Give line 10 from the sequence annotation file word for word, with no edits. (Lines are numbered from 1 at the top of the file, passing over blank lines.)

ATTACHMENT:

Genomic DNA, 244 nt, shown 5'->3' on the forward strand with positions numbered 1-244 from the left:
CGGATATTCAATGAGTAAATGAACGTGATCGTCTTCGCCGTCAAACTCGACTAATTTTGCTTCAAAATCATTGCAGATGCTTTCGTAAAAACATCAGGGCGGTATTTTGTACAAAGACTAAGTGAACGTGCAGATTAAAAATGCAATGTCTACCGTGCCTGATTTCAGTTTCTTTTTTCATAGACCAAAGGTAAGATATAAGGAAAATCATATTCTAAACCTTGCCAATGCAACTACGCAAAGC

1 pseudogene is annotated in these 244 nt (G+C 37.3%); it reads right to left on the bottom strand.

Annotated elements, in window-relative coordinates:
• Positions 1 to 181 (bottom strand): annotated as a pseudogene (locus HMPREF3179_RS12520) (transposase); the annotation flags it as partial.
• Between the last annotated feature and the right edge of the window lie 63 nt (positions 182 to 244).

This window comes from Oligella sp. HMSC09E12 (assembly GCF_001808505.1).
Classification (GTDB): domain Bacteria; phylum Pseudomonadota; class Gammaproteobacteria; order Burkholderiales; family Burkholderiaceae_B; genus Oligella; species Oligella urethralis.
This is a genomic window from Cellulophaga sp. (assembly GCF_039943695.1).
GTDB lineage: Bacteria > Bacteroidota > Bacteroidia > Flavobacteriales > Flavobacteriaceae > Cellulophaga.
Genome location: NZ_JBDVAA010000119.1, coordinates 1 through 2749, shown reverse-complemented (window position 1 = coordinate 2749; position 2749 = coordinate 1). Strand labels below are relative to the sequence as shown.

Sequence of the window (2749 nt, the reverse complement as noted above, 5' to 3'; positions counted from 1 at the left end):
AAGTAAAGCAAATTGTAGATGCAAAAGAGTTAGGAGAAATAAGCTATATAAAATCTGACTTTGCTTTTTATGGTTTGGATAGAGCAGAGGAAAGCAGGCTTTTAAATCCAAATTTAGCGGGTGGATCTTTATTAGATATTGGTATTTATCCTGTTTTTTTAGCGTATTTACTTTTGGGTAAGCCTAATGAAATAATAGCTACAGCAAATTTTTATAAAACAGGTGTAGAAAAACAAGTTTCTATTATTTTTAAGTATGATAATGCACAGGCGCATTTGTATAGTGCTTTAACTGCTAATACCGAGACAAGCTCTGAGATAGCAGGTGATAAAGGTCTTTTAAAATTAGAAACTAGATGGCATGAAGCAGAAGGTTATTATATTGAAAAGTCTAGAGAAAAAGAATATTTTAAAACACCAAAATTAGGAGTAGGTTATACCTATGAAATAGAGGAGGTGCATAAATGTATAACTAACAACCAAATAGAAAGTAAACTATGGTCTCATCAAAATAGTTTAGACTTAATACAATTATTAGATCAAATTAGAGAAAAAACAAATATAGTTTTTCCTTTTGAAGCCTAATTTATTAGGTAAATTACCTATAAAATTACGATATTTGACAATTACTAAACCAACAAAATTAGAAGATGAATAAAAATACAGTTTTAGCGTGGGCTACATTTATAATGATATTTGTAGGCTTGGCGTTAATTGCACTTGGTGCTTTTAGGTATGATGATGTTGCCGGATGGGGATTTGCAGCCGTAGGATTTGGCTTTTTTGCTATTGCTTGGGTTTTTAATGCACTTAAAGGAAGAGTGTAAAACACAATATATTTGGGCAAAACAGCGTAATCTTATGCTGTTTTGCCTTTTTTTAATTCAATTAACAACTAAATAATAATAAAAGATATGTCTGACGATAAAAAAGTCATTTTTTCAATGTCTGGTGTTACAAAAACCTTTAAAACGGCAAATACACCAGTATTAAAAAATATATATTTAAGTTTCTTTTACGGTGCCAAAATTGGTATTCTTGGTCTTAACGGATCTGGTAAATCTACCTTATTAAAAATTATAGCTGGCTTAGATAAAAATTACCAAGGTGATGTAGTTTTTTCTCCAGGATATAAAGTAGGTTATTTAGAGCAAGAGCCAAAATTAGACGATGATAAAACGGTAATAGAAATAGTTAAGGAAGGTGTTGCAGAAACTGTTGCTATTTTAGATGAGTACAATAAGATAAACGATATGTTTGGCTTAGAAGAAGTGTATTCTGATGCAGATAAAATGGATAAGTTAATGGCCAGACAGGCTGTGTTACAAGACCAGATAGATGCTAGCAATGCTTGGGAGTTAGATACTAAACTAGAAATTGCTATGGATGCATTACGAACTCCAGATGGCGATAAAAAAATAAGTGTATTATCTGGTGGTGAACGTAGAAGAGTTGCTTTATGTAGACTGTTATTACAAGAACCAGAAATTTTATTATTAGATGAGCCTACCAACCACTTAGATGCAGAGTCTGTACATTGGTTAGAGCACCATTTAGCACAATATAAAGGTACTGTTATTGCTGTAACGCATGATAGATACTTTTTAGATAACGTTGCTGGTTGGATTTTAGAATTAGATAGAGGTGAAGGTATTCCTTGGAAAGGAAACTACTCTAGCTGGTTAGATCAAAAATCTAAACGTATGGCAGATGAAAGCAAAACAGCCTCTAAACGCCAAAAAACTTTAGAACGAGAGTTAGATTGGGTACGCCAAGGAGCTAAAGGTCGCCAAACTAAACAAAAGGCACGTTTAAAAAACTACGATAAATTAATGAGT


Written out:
GTDB lineage: Bacteria > Bacteroidota > Bacteroidia > Flavobacteriales > Flavobacteriaceae > Cellulophaga.